Sony has developed a cloud system to allow PS5 backward compatibility also with PS3, PS2 and PS One games. Here's how it works
One of the main weaknesses of PlayStation consoles compared to Xboxes has always been backward compatibility: while the Xbox One (introduced in 2013) is backward compatible, by default, with Xbox 360 (2005) and original Xbox (2001) titles, the PS4 is not backward compatible even with the PS3. At most, you can play about 800 PS3 titles with a PS4 using the paid PS Now service.
Sony knows this is a big limitation and commercially a huge Achilles heel: people who spent hundreds on titles from one generation have to pay again to use them on the next generation console. On PS5 things will be slightly better: Sony's next-gen will be natively backwards compatible with PS4 and PlayStation VR games. But that's not all: a Sony patent has now surfaced that could change things even further and, should it become reality, could even bring the PS5 to be compatible with all previous games, up to those for PS1.
PS5: cloud backwards compatibility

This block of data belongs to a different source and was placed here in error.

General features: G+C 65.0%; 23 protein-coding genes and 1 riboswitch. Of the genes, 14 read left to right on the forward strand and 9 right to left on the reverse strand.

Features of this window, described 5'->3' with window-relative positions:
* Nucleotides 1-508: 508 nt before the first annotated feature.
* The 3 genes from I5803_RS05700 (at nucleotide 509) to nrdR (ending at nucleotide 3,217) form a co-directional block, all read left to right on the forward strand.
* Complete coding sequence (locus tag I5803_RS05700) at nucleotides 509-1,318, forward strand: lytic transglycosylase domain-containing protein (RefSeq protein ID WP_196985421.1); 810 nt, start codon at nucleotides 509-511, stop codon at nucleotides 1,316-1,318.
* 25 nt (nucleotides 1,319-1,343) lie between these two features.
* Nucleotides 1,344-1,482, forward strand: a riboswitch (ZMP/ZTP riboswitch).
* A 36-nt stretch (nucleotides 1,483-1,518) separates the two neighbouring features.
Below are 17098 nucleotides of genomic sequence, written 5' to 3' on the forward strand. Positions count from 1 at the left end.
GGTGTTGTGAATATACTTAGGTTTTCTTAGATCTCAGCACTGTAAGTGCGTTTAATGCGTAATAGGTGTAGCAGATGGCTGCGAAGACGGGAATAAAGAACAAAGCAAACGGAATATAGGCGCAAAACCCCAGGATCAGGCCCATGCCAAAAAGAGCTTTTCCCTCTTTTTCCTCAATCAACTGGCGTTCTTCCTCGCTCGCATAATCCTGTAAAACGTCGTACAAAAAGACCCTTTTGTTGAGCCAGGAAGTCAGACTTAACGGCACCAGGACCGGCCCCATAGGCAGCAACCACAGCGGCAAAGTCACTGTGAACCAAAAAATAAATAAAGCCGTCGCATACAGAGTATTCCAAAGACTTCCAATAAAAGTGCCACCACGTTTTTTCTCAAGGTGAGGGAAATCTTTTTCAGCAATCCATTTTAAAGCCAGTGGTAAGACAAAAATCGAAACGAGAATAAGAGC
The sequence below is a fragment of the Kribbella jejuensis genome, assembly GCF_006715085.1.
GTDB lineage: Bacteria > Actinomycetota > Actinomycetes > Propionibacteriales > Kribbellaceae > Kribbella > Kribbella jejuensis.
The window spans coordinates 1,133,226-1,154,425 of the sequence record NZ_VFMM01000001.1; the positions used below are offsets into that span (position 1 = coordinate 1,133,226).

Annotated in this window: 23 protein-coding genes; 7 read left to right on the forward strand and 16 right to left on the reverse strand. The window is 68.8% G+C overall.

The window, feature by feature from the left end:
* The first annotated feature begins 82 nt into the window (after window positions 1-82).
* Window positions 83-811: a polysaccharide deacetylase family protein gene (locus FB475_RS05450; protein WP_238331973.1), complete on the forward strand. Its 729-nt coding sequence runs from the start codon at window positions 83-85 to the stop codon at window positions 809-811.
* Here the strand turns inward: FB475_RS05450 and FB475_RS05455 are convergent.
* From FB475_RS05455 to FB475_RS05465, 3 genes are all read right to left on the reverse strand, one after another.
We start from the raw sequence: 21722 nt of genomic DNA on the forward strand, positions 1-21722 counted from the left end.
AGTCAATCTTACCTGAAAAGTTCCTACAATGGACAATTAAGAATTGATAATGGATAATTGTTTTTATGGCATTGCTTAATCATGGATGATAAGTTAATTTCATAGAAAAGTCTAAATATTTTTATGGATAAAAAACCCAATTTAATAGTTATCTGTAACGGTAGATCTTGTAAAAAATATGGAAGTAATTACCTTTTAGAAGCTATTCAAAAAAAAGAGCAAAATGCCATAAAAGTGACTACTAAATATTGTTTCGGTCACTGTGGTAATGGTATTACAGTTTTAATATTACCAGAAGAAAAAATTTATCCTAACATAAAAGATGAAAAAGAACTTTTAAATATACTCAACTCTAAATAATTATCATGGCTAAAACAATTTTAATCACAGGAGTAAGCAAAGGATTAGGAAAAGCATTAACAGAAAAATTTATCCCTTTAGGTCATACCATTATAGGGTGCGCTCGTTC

The patent filed by Sony provides a system in the cloud and a virtual machine: the PlayStation 5, in practice, emulates on a virtual machine the operating system and hardware of previous consoles and receives from the cloud the games to run. In this way you can play on PS5 virtually all the titles already released in the past for PS3, PS2 and PlayStation original. Technically, the patent is credible, because the PS5 has enormous hardware capabilities and absolutely sufficient to handle such a system, while Sony already has a well-established cloud structure that could also use for this purpose.
Is it going to be like this?
As usual, one thing must be clarified: patent does not mean product, it is not at all said that Sony decides to put into practice this idea, but at the moment it is limited to patenting it to protect it from competitors. There is also to say that such a choice would have both pros and cons.
Between the pros, of course, there would be the possibility to play through PS5 a very high number of games, even in the initial launch period when there would be very few games for PS5. Among the cons, however, there is always the economic question: is it worth paying twice to play the same game? Surely more than one user would have some doubts about that.